Does Brown Sugar Go Bad?

Old bags of brown sugar have a unique way of hiding from anyone in a kitchen cupboard.

You’re sure you finished the bag a long time ago, organize the cupboard, and you stumble upon this half-opened container of brown sugar. The first question that you ask yourself after finding one is: does brown sugar go bad?

We all know that sugar generally lasts a very long time, but not everyone knows exactly how long “a very long time” is. Plus, brown sugar tends to clump after you store it for a long time, and for many people, it’s not obvious if hardened brown sugar is safe for consumption.

If you’d like to know the answers to all these questions and a few more, read on.

Brown sugar in a white bowl
Brown sugar in a white bowl

How To Store Brown Sugar

You should store brown sugar similarly to white sugar. That means you should keep in a dry, cool place. A cupboard in the pantry is perfect, but a kitchen cabinet works well too.

Make sure it stays away from any sources of heat like ovens or heaters. Keeping it in a dry place is especially important, as sugar easily absorbs water from its environment. And you know what happens when water gets to sugar.

As long as the package is unopened, you can store brown sugar in its original packaging. Once you open the container, make sure the sugar is tightly sealed.

You can achieve that by using airtight containers or by covering the package with a plastic bag. Or you can buy one of those beautiful sugar containers if you’d like to put it on display. Just make sure it’s sealed well when stored.

A good seal also prevents any bugs and strong odors from getting into the sugar. Of course, you generally don’t want to store the sugar near any strong smells, but an additional layer of protection always helps.

Preparing coffee with brown sugar
(credit:Annie Spratt)

If your brown sugar tends to harden if you store it for a long time, consider buying a brown sugar saver.

Generally, over time brown sugar dries out and starts to harden and form clumps because of lack of moisture. A sugar saver is a gadget that helps you keep the moisture content of sugar at the correct level and therefore prevent it from clumping. You need to soak it before you put it into the container and resoak it every time it dries out.

Of course, if your brown sugar has hardened, there are ways of dealing with that too.

Adding a spoonful of brown sugar into a cup of coffee
Adding a spoonful of brown sugar into a cup of coffee

How To Soften Hard Brown Sugar?

As I already mentioned, brown sugar tends to dry out and form clumps. Hardened brown sugar isn’t spoiled by any means, but it’s much more difficult to use when baking. Fortunately, there are 2 ways of softening clumped brown sugar. The first is to manually loosen it, and you can do it in many ways:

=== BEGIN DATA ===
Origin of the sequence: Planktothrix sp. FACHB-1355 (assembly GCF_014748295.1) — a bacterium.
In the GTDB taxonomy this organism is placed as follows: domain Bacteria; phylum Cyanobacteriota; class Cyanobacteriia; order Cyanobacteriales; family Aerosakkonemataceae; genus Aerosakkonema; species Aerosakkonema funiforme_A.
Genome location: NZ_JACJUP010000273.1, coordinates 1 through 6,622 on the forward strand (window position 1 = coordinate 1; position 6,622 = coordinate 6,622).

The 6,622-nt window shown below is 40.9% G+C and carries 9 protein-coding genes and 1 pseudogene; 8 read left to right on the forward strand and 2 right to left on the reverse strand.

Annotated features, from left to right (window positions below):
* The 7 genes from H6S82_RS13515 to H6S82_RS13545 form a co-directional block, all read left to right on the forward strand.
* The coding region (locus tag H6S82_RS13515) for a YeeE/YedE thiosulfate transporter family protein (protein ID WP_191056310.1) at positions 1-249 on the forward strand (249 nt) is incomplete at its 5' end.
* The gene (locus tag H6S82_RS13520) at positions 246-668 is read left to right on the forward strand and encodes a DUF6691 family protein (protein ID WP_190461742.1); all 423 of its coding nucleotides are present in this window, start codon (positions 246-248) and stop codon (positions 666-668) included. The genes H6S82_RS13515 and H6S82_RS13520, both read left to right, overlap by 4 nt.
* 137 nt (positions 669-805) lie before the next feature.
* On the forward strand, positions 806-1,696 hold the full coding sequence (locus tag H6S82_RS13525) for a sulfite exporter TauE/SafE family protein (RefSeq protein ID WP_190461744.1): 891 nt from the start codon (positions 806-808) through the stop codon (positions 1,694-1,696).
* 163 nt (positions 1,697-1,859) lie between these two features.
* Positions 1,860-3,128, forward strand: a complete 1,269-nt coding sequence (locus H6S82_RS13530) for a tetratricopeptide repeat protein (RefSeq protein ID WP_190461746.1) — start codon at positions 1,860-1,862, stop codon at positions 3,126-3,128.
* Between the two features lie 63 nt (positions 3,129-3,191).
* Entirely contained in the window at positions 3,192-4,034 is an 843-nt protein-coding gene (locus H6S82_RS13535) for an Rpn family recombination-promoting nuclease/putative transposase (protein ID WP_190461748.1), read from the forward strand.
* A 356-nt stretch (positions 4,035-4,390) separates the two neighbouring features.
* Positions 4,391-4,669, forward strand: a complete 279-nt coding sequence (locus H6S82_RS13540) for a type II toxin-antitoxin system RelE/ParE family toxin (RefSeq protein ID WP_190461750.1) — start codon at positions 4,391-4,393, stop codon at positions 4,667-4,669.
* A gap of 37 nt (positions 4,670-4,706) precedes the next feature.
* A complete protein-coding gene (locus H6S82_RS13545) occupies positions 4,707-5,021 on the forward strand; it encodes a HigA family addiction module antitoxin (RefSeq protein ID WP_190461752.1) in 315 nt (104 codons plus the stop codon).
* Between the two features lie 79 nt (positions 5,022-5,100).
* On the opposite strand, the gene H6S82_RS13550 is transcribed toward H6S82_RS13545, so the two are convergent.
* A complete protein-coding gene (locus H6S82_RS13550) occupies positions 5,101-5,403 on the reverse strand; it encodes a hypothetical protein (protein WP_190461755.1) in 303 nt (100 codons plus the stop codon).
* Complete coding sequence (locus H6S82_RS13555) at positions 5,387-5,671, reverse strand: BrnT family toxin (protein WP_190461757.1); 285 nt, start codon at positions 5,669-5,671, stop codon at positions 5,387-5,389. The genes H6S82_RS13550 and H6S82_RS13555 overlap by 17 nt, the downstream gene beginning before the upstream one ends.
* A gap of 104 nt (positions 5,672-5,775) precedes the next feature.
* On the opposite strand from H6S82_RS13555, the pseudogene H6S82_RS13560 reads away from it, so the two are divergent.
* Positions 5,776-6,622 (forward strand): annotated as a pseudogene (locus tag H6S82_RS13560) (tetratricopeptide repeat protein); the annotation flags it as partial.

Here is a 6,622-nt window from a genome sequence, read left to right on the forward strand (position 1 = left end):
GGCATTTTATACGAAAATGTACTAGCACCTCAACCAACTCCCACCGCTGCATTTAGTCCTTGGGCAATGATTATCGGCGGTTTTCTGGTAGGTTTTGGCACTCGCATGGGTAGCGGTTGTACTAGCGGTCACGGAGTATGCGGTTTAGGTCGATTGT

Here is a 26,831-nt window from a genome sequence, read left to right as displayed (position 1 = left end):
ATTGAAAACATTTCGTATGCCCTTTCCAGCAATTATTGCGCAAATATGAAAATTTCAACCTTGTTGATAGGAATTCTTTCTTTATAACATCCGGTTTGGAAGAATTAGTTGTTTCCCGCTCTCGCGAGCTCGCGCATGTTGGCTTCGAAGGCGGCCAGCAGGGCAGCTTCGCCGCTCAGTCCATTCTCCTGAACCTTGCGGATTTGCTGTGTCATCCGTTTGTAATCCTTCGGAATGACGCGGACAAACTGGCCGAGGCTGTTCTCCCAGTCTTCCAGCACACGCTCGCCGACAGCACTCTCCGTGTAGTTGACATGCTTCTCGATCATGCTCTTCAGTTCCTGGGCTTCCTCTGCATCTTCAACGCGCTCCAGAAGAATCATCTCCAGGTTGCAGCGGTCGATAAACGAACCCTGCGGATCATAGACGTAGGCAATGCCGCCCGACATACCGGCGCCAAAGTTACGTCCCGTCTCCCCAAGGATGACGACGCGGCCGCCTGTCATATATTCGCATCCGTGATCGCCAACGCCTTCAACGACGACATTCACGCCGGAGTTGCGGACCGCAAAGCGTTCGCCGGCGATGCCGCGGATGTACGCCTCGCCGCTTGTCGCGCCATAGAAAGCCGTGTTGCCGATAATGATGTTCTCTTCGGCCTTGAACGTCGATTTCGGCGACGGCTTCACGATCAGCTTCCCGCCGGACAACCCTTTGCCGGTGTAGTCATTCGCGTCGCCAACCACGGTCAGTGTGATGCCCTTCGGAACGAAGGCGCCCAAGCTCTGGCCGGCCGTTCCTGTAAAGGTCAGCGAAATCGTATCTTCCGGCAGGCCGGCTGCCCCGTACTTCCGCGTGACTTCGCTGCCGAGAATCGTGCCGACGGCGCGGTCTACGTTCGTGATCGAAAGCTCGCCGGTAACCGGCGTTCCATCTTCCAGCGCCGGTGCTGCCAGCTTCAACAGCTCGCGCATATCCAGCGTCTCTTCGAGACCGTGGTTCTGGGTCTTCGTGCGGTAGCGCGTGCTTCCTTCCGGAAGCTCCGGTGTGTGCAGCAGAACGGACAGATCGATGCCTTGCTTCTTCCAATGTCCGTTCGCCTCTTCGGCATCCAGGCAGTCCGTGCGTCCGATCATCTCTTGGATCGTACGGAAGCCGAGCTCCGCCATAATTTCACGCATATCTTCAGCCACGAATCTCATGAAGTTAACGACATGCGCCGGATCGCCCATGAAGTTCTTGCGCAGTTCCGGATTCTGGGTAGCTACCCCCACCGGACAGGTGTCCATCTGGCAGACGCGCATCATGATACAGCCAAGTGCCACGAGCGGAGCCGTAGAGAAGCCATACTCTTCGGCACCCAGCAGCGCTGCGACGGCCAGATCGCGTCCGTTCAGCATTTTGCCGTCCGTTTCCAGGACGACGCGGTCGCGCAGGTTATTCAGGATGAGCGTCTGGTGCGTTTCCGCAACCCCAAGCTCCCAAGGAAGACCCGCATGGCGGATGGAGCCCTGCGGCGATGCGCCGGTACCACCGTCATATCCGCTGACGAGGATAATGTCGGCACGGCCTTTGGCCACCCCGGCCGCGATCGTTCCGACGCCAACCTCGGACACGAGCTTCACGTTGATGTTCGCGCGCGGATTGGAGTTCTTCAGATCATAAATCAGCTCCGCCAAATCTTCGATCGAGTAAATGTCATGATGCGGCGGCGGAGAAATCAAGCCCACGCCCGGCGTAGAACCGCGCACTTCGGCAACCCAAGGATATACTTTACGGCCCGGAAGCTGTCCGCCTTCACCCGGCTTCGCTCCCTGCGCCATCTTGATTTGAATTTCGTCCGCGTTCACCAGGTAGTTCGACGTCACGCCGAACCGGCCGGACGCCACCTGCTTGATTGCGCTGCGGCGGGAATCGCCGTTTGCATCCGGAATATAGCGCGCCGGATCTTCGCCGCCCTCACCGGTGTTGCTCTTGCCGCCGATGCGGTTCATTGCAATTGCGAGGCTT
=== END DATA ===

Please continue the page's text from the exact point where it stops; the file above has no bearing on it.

• break it with a fork
  • put it into a bag and pound against a wall or counter
  • use an electric mixer or a blender

The second one is to provide a new source of moisture for the molasses that’s in brown sugar. Here are some of the options:

  • put an apple wedge into the container, seal it and keep it that way for a couple of hours
  • put a slice of bread into the container
  • add orange peel into the container overnight
  • cover the sugar with a slightly damp paper towel and microwave it for 30 seconds or so (choose low or medium setting)
Pile of brown sugar
(credit: John Cutting)

How Long Does Brown Sugar Last

Brown sugar lasts pretty much indefinitely. As long as any insects or water get into the container, you can store it for years.

Sometimes brown sugar comes with a “best within two years” on the label, but that means exactly what it says. If you store brown sugar for years at a time, it might not be all that great, but the taste difference will be minimal at best.

Brown sugar (unopened or opened)Stays fine indefinitely
Brown sugar

How To Tell If Brown Sugar Is Bad

If you haven’t kept brown sugar tightly sealed, some insects might have gotten into the package. Throw the sugar out if there are any bugs in the container.

If you notice any signs of mold or any other type of organic growth, that means water got into the package, and it’s done for.

If everything seems to be okay with the sugar, it’s most likely perfectly safe to use.